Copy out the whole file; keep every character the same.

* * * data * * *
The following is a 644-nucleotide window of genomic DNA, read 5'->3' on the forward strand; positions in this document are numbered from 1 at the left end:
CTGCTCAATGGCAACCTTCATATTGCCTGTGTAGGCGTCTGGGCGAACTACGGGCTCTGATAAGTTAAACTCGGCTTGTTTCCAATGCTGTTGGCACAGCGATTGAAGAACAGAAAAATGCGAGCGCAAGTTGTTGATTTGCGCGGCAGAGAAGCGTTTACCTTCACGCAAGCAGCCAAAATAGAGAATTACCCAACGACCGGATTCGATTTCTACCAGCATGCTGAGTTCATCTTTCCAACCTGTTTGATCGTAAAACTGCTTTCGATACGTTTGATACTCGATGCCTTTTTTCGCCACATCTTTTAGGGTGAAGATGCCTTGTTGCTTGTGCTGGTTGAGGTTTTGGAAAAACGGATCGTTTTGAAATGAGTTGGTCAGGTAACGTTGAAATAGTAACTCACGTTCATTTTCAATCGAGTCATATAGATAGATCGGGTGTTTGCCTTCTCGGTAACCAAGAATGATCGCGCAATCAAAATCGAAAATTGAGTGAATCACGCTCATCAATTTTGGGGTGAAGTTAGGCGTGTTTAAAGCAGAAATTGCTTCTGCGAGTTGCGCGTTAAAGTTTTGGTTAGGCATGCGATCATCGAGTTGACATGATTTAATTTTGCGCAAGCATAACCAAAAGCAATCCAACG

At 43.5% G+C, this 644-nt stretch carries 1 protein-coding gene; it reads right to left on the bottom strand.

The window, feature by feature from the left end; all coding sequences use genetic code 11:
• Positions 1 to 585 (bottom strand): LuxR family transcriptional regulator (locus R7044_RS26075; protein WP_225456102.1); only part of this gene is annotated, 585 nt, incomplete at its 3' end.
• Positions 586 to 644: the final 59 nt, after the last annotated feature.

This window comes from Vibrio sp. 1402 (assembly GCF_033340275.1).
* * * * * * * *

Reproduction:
The following is a 644-nucleotide window of genomic DNA, read 5'->3' on the forward strand; positions in this document are numbered from 1 at the left end:
CTGCTCAATGGCAACCTTCATATTGCCTGTGTAGGCGTCTGGGCGAACTACGGGCTCTGATAAGTTAAACTCGGCTTGTTTCCAATGCTGTTGGCACAGCGATTGAAGAACAGAAAAATGCGAGCGCAAGTTGTTGATTTGCGCGGCAGAGAAGCGTTTACCTTCACGCAAGCAGCCAAAATAGAGAATTACCCAACGACCGGATTCGATTTCTACCAGCATGCTGAGTTCATCTTTCCAACCTGTTTGATCGTAAAACTGCTTTCGATACGTTTGATACTCGATGCCTTTTTTCGCCACATCTTTTAGGGTGAAGATGCCTTGTTGCTTGTGCTGGTTGAGGTTTTGGAAAAACGGATCGTTTTGAAATGAGTTGGTCAGGTAACGTTGAAATAGTAACTCACGTTCATTTTCAATCGAGTCATATAGATAGATCGGGTGTTTGCCTTCTCGGTAACCAAGAATGATCGCGCAATCAAAATCGAAAATTGAGTGAATCACGCTCATCAATTTTGGGGTGAAGTTAGGCGTGTTTAAAGCAGAAATTGCTTCTGCGAGTTGCGCGTTAAAGTTTTGGTTAGGCATGCGATCATCGAGTTGACATGATTTAATTTTGCGCAAGCATAACCAAAAGCAATCCAACG

At 43.5% G+C, this 644-nt stretch carries 1 protein-coding gene; it reads right to left on the bottom strand.

The window, feature by feature from the left end; all coding sequences use genetic code 11:
• Positions 1 to 585 (bottom strand): LuxR family transcriptional regulator (locus R7044_RS26075; protein WP_225456102.1); only part of this gene is annotated, 585 nt, incomplete at its 3' end.
• Positions 586 to 644: the final 59 nt, after the last annotated feature.

This window comes from Vibrio sp. 1402 (assembly GCF_033340275.1).